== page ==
Plan Year-End Business Tax Strategies Now
With the holidays coming up, the last thing you probably want to think about right now is taxes. After all, don’t you have until March before you must start thinking about taxes? Well, yes and no. While your tax return might not be due until March or later, there might be tax-saving opportunities available to your company right now — but only if you act before the end of the year.
Therefore, it might be a good idea to plan to meet with your tax advisor before the end of this month to plot out a few year-end tax planning moves. Following are a few year-end tax strategies that might be appropriate for this year. Of course, keep in mind that pending tax reform proposals could impact some of these strategies.
Defer Income, Accelerate Expenses
The classic year-end tax strategy for cash-based businesses is to defer income into next year while accelerating expenses into this year. This can potentially lower your current taxable income, which in turn could reduce your 2017 tax bill while also boosting cash flow. This strategy might make even more sense this year than usual, given proposals to lower the corporate tax rate starting in 2018.
One way for cash-basis businesses to defer income into next year is to hold off on sending December invoices until later in the month. This way, you likely won’t receive payment and need to recognize income until after the first of the year. Before implementing this strategy, make sure that the lack of cash flow in December won’t hurt your business financially. Note: If you receive checks in December, you are considered to be in “constructive receipt” of the funds in 2017 and must report the income on your 2017 tax return, even if you don’t deposit the checks until after the end of the year.
On the expense side, try to identify expenses that your business will incur this year but won’t pay until 2018. If possible, recognize and record these expenses before the end of the month so you can deduct them on your 2017 return. These might include things like property taxes, utilities, insurance, salaries, commissions, advertising and interest expense. In addition, you can deduct prepaid expense account items on your 2017 return if they are used before the end of the year.
Also purchase and place in service before the end of the year any equipment you’re planning to buy early next year, if your cash flow will allow. This includes computers, software, telecommunications equipment and office furniture, as well as heavy manufacturing and industrial equipment. For tax year 2017, your business can expense and deduct up to $500,000 in qualifying fixed assets and equipment that are purchased and placed in service before December 31, 2017.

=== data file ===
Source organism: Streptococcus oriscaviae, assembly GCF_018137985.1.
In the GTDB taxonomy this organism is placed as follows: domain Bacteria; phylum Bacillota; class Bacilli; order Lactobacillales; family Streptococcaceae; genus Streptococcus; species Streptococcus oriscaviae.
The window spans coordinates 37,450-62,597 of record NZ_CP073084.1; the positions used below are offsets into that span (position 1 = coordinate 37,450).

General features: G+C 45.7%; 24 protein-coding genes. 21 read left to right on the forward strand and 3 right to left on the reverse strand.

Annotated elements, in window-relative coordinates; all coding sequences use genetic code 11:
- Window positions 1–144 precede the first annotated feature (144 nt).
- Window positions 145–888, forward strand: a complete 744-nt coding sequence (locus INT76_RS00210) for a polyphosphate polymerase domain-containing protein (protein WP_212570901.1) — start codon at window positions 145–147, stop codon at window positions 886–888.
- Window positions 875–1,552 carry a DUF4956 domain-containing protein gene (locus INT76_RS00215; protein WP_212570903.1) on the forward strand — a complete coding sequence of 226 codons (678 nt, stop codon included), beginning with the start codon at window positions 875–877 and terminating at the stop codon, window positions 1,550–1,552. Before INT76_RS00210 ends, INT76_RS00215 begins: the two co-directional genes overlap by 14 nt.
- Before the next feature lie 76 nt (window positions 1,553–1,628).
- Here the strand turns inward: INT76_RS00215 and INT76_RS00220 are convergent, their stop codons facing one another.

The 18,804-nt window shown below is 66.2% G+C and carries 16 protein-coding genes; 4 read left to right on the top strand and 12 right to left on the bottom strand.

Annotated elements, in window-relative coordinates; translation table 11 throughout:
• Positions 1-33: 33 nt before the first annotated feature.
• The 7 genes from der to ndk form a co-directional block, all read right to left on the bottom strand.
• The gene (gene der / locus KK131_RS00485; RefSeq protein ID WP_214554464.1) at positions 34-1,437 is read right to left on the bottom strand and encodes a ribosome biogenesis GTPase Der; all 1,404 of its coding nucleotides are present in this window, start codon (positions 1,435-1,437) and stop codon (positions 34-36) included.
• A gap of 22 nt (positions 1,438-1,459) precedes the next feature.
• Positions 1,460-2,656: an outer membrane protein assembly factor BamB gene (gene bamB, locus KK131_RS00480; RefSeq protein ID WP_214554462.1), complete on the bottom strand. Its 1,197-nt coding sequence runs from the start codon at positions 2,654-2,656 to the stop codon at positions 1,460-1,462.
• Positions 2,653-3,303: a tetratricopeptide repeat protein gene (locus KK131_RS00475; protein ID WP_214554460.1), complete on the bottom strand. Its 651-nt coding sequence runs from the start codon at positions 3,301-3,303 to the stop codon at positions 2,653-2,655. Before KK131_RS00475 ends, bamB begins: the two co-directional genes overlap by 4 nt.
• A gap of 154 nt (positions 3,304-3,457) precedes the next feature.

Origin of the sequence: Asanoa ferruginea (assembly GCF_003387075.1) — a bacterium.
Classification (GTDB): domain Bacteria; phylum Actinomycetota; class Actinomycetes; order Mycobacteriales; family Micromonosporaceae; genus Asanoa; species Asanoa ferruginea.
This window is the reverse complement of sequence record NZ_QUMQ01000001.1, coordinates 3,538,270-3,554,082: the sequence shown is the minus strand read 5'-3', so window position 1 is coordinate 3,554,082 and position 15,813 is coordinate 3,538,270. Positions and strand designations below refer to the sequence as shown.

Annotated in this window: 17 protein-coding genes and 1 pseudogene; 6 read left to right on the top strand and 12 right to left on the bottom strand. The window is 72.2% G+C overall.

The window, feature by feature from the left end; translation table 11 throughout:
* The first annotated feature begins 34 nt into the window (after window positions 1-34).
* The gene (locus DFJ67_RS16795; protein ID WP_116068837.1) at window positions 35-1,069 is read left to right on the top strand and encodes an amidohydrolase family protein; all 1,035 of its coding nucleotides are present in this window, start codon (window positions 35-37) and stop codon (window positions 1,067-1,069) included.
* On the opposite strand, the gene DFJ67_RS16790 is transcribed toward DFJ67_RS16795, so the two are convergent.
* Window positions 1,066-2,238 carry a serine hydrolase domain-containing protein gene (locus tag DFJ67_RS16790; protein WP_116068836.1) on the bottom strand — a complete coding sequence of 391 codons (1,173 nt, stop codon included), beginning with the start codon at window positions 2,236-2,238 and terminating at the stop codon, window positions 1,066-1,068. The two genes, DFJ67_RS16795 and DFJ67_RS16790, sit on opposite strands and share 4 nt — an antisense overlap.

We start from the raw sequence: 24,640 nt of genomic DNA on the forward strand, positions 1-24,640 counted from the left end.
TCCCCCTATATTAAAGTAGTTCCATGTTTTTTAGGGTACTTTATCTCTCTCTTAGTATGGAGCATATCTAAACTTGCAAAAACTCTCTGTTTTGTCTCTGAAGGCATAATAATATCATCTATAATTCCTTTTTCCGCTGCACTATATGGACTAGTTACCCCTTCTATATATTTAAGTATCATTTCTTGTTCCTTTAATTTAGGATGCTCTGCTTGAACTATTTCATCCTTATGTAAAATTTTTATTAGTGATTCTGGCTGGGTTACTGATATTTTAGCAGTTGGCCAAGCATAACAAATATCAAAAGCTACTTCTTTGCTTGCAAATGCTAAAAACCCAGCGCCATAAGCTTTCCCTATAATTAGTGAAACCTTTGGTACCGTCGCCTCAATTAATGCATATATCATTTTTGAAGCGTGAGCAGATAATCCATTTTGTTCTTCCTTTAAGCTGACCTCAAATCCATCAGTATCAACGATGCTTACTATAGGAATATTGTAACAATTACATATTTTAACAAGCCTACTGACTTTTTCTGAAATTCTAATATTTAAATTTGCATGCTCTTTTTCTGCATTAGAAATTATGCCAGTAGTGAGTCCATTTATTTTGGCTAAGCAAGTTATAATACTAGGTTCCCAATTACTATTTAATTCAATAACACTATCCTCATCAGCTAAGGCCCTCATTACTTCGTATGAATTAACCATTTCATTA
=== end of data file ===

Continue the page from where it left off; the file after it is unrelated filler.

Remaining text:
More Year-End Tax Moves
In addition to this classic year-end tax planning strategy, here are a few other tax moves to consider making before the end of the year:
Write off uncollectible accounts receivable — Take a fresh look at your uncollected receivables and determine which ones are likely to not be collected. Then you can write these off on your 2017 return as bad debt expenses. You can still pursue collection of these receivables next year, even if you write them off — if the money is collected, it will be counted as revenue in 2018.
Make tax-deductible retirement plan contributions — Money that your business contributes to your employees’ 401(k) and profit-sharing accounts can be deducted on your federal income tax return, up to the annual contribution limits. For 401(k)s, the limit this year is $18,000, or $24,000 for employees who are age 50 or over. For profit-sharing plans, the limit this year is $54,000 or 25% of compensation, whichever is less.
You have until after the end of the year to implement this strategy. You can make 2017 tax-deductible retirement plan contributions all the way up to your tax-filing deadline.
Take advantage of targeted tax breaks — There are several targeted tax breaks that could result in substantial tax savings for your business if you qualify. One of these is the research and development tax credit, which was recently made permanent by Congress. Your business can apply up to 9.1% of eligible expenses against your federal income tax liability.
Another is the Work Opportunity Tax Credit (WOTC), which you might be able to claim if you hire members of certain targeted groups (such as veterans, food stamp recipients and ex-felons). The credit is equal to 25% of qualified wages for employees who worked at least 120 hours this year, up to $2,400. It increases to 40% of qualified wages for employees who worked at least 400 hours this year
Yet another targeted tax break is the domestic production activities deduction (DPAD). Your business might qualify for this break if you are involved in domestic building and construction, film and video production, or agricultural or engineering services. The deduction is equal to 9% of the income your business earns from qualifying activities.
There may be tax-saving opportunities available to your company right now, but only if you act before the end of the year. So, it might be a good idea to plan to meet with your tax advisor before the end of this month to plot out a few year-end tax planning moves, including the classic strategy of deferring income and accelerating deductible expenses. A CFO services provider, working with your tax advisor, can help you plot out the right year-end tax strategies for your business.